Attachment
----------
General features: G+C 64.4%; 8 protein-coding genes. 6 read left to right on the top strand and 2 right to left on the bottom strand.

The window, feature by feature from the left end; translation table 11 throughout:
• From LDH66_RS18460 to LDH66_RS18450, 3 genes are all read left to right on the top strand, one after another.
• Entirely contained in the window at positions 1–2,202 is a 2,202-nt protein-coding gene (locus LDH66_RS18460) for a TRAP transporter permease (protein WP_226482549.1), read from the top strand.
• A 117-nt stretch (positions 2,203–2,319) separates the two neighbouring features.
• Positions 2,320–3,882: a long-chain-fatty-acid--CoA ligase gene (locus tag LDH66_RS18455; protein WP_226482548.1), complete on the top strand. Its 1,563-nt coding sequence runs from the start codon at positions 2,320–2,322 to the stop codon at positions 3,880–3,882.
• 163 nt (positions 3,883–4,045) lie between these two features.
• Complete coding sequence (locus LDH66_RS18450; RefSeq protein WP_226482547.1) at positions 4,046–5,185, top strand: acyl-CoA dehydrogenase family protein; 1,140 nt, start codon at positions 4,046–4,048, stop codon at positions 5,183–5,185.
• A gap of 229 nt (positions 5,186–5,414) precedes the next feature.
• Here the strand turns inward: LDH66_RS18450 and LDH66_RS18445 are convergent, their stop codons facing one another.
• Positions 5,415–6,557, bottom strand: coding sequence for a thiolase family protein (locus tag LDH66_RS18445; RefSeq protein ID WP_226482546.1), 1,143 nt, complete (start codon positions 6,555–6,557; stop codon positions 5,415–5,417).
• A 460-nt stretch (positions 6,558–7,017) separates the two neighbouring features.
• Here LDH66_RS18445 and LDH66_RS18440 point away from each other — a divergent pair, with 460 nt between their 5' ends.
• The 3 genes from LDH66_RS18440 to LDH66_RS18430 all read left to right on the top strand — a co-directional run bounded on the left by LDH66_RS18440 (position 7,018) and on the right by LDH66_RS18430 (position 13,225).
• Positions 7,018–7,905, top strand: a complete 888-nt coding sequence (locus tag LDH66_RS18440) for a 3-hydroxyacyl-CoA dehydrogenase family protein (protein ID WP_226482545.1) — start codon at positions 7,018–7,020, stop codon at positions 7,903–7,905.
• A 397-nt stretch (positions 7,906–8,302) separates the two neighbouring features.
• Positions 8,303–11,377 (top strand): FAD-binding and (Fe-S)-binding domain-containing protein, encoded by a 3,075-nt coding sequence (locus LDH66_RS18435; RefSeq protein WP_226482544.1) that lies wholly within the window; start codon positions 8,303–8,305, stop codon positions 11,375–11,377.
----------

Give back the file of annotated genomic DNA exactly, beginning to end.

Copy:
General features: G+C 64.4%; 8 protein-coding genes. 6 read left to right on the top strand and 2 right to left on the bottom strand.

The window, feature by feature from the left end; translation table 11 throughout:
• From LDH66_RS18460 to LDH66_RS18450, 3 genes are all read left to right on the top strand, one after another.
• Entirely contained in the window at positions 1–2,202 is a 2,202-nt protein-coding gene (locus LDH66_RS18460) for a TRAP transporter permease (protein WP_226482549.1), read from the top strand.
• A 117-nt stretch (positions 2,203–2,319) separates the two neighbouring features.
• Positions 2,320–3,882: a long-chain-fatty-acid--CoA ligase gene (locus tag LDH66_RS18455; protein WP_226482548.1), complete on the top strand. Its 1,563-nt coding sequence runs from the start codon at positions 2,320–2,322 to the stop codon at positions 3,880–3,882.
• 163 nt (positions 3,883–4,045) lie between these two features.
• Complete coding sequence (locus LDH66_RS18450; RefSeq protein WP_226482547.1) at positions 4,046–5,185, top strand: acyl-CoA dehydrogenase family protein; 1,140 nt, start codon at positions 4,046–4,048, stop codon at positions 5,183–5,185.
• A gap of 229 nt (positions 5,186–5,414) precedes the next feature.
• Here the strand turns inward: LDH66_RS18450 and LDH66_RS18445 are convergent, their stop codons facing one another.
• Positions 5,415–6,557, bottom strand: coding sequence for a thiolase family protein (locus tag LDH66_RS18445; RefSeq protein ID WP_226482546.1), 1,143 nt, complete (start codon positions 6,555–6,557; stop codon positions 5,415–5,417).
• A 460-nt stretch (positions 6,558–7,017) separates the two neighbouring features.
• Here LDH66_RS18445 and LDH66_RS18440 point away from each other — a divergent pair, with 460 nt between their 5' ends.
• The 3 genes from LDH66_RS18440 to LDH66_RS18430 all read left to right on the top strand — a co-directional run bounded on the left by LDH66_RS18440 (position 7,018) and on the right by LDH66_RS18430 (position 13,225).
• Positions 7,018–7,905, top strand: a complete 888-nt coding sequence (locus tag LDH66_RS18440) for a 3-hydroxyacyl-CoA dehydrogenase family protein (protein ID WP_226482545.1) — start codon at positions 7,018–7,020, stop codon at positions 7,903–7,905.
• A 397-nt stretch (positions 7,906–8,302) separates the two neighbouring features.
• Positions 8,303–11,377 (top strand): FAD-binding and (Fe-S)-binding domain-containing protein, encoded by a 3,075-nt coding sequence (locus LDH66_RS18435; RefSeq protein WP_226482544.1) that lies wholly within the window; start codon positions 8,303–8,305, stop codon positions 11,375–11,377.